Product recalls impact thousands of companies each year — putting people and brands at risk. The consequences to a company’s reputation, market share and bottom line can be devastating. While the cause behind recalls can vary widely — from salmonella cases to quality control issues — one common concern is the complexity of assessing the financial components of a loss.
Costs associated with removing product from the market can quickly increase following a recall — from labour to shipping, handling and disposal costs. Not to mention, there could be manufacturing costs to consider and time spent on additional review processes if the recalled product requires remanufacture. Lost profit claims for relevant parties involved may include the manufacturer and retail customers, all of which adds to the potential exposure of the Insured and Insurer.
The basis of most claims
Most product recall claims are submitted with the product valued at ‘standard cost’. This encompasses the business’ cost of the product, including raw material costs, labour hours and associated costs, along with allocations of other manufacturing and overhead costs (both direct and indirect). However, the indemnifiable insurance costs can vary dramatically from the claimed standard costs reported by the insured and/or claimant.
A common reason for this difference is that standard costs are typically set by a business at the start of its financial year, based on its expected manufacturing output and quantities produced over the course of the year. The expected manufacturing costs are then converted to a standard cost-per-unit based on the expected output.
The standard cost is typically created after reviewing historical costs adjusted for some future production planning; it is a prediction of what the cost-per-unit will be during the upcoming year. However, the output and costs which eventuate can vary considerably from what was planned. For example:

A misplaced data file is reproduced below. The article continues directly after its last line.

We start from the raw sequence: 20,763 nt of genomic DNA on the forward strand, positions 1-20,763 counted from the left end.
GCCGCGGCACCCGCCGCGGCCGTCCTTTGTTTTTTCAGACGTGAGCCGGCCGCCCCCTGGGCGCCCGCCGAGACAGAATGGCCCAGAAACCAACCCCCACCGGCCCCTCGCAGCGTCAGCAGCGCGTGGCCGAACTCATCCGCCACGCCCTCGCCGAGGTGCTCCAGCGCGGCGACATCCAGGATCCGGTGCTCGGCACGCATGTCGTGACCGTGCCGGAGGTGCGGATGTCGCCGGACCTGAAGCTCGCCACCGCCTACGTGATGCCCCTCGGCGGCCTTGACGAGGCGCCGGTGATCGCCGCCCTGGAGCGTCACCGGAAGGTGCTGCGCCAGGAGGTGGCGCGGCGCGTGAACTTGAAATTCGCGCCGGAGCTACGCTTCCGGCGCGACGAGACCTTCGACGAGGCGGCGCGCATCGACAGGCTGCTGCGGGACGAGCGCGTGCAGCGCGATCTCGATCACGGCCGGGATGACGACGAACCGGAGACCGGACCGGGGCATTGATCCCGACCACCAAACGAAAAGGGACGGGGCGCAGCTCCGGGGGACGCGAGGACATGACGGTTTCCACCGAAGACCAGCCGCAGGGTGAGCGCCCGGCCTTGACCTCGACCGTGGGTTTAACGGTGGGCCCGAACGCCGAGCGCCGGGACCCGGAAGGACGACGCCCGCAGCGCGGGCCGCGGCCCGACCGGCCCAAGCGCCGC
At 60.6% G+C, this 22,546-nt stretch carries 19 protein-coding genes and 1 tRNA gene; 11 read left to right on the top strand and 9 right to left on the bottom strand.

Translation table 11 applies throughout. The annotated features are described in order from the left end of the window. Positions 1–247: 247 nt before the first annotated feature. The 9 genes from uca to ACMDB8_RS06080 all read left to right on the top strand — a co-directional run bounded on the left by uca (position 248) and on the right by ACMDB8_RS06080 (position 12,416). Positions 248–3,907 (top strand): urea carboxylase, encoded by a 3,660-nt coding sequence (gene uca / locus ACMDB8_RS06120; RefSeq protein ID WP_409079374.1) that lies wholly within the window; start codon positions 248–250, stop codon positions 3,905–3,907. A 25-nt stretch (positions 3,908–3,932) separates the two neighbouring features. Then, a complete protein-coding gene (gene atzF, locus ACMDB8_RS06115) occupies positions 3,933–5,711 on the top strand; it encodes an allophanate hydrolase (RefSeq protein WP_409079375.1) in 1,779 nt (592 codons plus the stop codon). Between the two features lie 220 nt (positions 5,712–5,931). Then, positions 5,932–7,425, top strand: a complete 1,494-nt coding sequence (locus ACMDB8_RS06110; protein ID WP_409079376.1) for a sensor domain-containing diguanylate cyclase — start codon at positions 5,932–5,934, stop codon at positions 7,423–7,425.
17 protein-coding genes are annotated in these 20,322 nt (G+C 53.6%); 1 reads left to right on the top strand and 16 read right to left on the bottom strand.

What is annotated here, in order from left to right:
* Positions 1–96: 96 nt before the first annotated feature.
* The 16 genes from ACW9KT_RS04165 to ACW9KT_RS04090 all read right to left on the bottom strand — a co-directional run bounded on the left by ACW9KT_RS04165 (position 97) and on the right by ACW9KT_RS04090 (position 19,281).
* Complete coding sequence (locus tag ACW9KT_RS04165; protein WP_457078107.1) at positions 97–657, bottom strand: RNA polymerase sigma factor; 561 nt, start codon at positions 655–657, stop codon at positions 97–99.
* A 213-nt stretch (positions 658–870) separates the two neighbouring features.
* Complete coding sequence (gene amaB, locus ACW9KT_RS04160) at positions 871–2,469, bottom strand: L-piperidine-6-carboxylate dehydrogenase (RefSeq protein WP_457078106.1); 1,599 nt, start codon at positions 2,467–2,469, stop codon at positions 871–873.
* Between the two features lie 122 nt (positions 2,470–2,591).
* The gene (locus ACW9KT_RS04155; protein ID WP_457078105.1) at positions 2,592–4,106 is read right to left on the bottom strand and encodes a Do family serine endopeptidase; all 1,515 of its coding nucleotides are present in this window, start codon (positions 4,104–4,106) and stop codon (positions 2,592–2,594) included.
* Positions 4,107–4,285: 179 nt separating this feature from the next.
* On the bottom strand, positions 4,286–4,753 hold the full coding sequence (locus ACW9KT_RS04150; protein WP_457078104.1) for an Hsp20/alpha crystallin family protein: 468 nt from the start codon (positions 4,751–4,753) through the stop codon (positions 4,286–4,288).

- Costs may change due to global supply/demand.
- Production output may fall short or exceed targets depending on customer requirements, operational efficiencies, mechanical and manufacturing capabilities.
- Operational changes in the business impact actual costs, such as changes to the number of manufacturing shifts or employees rostered on.
Any of these factors can result in a manufacturing cost that is higher or lower than the standard cost — requiring an adjustment to a claim prepared based on standard costs. For example:
- Variable costs per unit have increased due to global shortages, increasing total variable costs by $650,000
- The business was able to run more continuous shifts, making the output greater than expected by 150,000 units
- Due to a new EBA, labour costs increased by $100,000 over the year
Loss assessment guidance
As forensic accountants, our team in Australia and around the world are skilled in identifying factors that may impact the standard cost following a product recall. We ensure that costs not directly attributable to the manufacture of the affected product do not form part of the claim. This means:
- Overhead cost allocations are identified and excluded.
- Adjustments are made to account for actual cost, including adjustments for manufacturing variances unrelated to the Insured event.
- Cost of the insured’s product or componentry in finished goods is excluded (subject to policy exclusions).
- Cost of product is calculated in alignment with gross profit definitions.
Sedgwick’s forensic advisory experts establish the actual losses sustained — subject to the relevant policy wording — giving those involved peace of mind that the losses have been indemnified accurately. Our team of product recall and product liability loss quantification specialists have extensive experience in assessing product recall and product liability claims across many industries. For more information about our liability services related to product recall, read the brochure or contact [email protected].
This blog is the first installment in a series where our experts explore current themes and share insights on liability claims — ranging from trip and slip personal injuries to multimillion dollar product recall and professional indemnity claims. No matter the focus, our team in Australia and around the world is committed to working closely with specialty areas of our business, including forensic accountants, chartered engineers and building consultants to create synergies. Stay tuned for the second blog, which is coming soon.